Using foresight in public to public partnerships – reflections from ERA-LEARN training

At PLACARD, we aim to promote foresight activities and so support stronger ties, cooperation and collaboration between disaster risk reduction (DRR) and climate change adaptation (CCA). Our 2016 workshop in Vienna focused on using the megatrend methodology and followed up with a policy brief as we deepened our knowledge.

Markus Leitner and Julia Bentz recently took part in an ERA-LEARN training course on Foresight in Public to public partnerships (P2Ps), which focused on Strategic Research and Innovation Agendas (SRIA) for Joint Programming Initiatives (JPIs) using the case of JPI Urban Europe.

Although PLACARD does not specifically focus on JPI and SRIA, some of the training elements could foster CCA and DRR collaboration and promote foresight activities, providing added value to both communities.

Foresight can be explained using a process circle in five phases, based on Miles (2002) and Popper (2008).

Figure 1: Systemic look at Foresight process by Ian Miles (2002) who outlined five complementary phases. Redrawn from Dr Rafael Popper, slide 4.

Foresight process circle

We were guided through the first 3 phases of a foresight process through interactive gaming and roleplay exercises. This demonstrated the difficulties encountered in reality where the aim is to develop processes in a participatory way. As in a genuine policy process, participants came from very different backgrounds and with a range of prior knowledge, highlighting the importance of consistent knowledge provision for the exercise. Participants did not reach a consensus on when and how to involve stakeholders in the process, and indicated the risk of stakeholder fatigue if they are over-consulted. The importance of good facilitation in any process became evident!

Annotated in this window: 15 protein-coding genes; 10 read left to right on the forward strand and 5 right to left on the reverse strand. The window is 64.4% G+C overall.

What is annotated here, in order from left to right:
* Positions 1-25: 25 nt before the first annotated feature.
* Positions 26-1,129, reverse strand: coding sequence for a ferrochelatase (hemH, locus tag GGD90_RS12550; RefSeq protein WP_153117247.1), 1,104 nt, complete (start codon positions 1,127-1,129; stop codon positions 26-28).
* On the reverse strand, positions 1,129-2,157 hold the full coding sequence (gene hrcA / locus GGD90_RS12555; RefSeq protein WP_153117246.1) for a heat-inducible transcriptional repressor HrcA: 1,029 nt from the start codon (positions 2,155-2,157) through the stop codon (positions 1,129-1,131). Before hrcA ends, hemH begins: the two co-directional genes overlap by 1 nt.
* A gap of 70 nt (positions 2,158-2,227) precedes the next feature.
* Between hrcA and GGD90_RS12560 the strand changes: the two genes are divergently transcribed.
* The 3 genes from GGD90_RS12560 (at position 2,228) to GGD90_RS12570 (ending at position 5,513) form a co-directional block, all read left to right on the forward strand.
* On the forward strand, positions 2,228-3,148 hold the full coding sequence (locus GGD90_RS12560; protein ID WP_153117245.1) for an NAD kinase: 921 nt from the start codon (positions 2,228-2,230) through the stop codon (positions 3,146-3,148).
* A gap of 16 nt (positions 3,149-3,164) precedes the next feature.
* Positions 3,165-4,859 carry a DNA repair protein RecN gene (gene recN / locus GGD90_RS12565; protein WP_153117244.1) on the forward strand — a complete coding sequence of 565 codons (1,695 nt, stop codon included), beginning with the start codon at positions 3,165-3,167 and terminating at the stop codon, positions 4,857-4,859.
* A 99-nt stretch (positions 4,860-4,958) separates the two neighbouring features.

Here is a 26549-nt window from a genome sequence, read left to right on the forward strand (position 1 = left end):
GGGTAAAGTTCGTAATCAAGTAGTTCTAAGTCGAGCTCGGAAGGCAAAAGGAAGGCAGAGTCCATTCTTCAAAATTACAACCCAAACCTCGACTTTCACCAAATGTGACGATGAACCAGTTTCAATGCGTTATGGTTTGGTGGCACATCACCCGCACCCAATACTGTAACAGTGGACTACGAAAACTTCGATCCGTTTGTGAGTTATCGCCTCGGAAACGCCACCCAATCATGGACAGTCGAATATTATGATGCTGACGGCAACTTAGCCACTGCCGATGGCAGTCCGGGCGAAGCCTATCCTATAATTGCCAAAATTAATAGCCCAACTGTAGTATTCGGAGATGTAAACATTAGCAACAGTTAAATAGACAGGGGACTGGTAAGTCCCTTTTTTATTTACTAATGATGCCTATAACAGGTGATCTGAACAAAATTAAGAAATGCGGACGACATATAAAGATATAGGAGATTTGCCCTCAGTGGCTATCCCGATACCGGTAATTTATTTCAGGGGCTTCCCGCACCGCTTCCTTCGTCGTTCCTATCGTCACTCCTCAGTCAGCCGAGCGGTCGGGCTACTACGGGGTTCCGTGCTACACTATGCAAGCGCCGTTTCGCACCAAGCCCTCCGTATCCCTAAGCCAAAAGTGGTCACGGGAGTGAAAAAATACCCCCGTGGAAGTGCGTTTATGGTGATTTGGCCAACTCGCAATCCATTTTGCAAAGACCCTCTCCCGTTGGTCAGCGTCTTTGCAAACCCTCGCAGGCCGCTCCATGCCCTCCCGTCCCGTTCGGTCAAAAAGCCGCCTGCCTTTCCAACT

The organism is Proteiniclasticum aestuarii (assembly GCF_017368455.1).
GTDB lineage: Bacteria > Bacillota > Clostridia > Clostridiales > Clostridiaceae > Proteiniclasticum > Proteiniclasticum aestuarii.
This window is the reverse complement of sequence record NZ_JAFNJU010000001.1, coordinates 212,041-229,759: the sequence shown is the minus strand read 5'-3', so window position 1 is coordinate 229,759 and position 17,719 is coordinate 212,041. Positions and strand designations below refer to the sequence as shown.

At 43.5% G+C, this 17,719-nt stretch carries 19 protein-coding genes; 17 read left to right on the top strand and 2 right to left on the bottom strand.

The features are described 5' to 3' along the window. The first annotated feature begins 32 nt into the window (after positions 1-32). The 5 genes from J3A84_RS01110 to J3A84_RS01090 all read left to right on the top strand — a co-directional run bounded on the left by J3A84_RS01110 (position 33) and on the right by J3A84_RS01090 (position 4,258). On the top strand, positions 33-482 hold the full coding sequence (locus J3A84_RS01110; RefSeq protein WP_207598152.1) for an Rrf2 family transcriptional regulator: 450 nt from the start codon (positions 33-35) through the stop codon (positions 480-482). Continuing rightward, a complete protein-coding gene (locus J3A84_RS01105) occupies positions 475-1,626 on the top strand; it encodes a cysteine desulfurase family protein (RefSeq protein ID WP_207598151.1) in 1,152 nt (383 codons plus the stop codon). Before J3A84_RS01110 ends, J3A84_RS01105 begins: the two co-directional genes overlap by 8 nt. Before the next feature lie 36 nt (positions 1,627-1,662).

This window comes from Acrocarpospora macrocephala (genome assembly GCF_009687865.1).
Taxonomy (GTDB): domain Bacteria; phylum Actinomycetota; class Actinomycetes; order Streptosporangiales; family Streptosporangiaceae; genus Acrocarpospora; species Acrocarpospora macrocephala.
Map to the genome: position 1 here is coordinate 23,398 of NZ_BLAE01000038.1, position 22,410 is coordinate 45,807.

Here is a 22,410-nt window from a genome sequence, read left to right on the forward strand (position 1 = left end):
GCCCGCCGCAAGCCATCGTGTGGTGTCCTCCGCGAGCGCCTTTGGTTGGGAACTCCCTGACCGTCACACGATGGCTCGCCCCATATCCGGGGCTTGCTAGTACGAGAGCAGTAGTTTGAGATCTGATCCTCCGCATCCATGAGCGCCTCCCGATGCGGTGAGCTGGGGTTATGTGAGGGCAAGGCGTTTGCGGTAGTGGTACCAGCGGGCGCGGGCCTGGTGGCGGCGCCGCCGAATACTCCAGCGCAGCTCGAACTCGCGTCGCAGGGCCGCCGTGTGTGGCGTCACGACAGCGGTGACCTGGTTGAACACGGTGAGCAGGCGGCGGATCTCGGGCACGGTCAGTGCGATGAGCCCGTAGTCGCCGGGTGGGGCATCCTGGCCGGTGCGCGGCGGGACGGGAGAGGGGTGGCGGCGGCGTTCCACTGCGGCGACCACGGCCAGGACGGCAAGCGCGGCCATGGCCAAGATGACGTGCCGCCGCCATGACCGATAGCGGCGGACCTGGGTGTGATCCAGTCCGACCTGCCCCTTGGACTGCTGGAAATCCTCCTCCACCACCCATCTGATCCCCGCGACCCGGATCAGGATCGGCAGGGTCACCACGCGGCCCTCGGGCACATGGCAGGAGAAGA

At PLACARD, our aim is to provide strategic insight as well as practical know-how on how CCA and DRR communities can integrate foresight activities in their policy processes, and thus improve coherence between them.

The Foresight process – application and reflections

Foresight is a systematic, participatory, prospective and policy-oriented process (Popper, 2011). The demand for know-how on foresight and forward-looking activities has grown, partly due to functions that support policymaking (Da Costa et al.):

  • Informing policy
  • Facilitating policy implementation
  • Embedding participation in policymaking
  • Supporting policy definition
  • Reconfiguring the policy system
  • Symbolic function

Focusing on the process circle, different methods can be applied, depending on the desired outcome, the targeted group and the degree of uncertainty of the available information.

Pre-foresight or scoping: objectives and the time-horizon are defined, usually more than 10 years. The scope can be geographical, sectoral or multi-level, as in the case of CCA and DRR.

Recruitment: an analysis of all players and interested or connected stakeholders based on criteria such as relevance, relation intensity and potential conflicts. The challenge for CCA and DRR is that actors vary from local to global and from a range of disciplines such as policy, research, public administration and practice.

Generation: a broad portfolio of traditional and creative methods can be applied to combine knowledge, analyse and synthesise new information and visions for the future. Within the foresight training we looked at megatrends as drivers of future change. This relates to the approach applied at our first PLACARD Foresight workshop in October 2016 – see our background paper (pdf, 4.6 MB).

Action: identify possible futures for each driver – in this case, considering the megatrend approach.

What does this mean for CCA and DRR?

Once an analysis of possible futures has been completed, they can be described in storylines or narratives to enable a clearer vision of how the future might actually function. Storylines can be developed for business as usual, best or sustainable, and worst case scenarios, ensuring they are plausible and do not contradict each other.

For the CCA and DRR context, we have begun work on developing and describing narratives and aligning them for both communities, and specifically creating storylines for urban settings.

Visioning and narratives that are focused on a single, ideal future, can be compelling and mobilising, ultimately leading to a reduced vulnerability to climate-related hazards and thus a resilient society and system.

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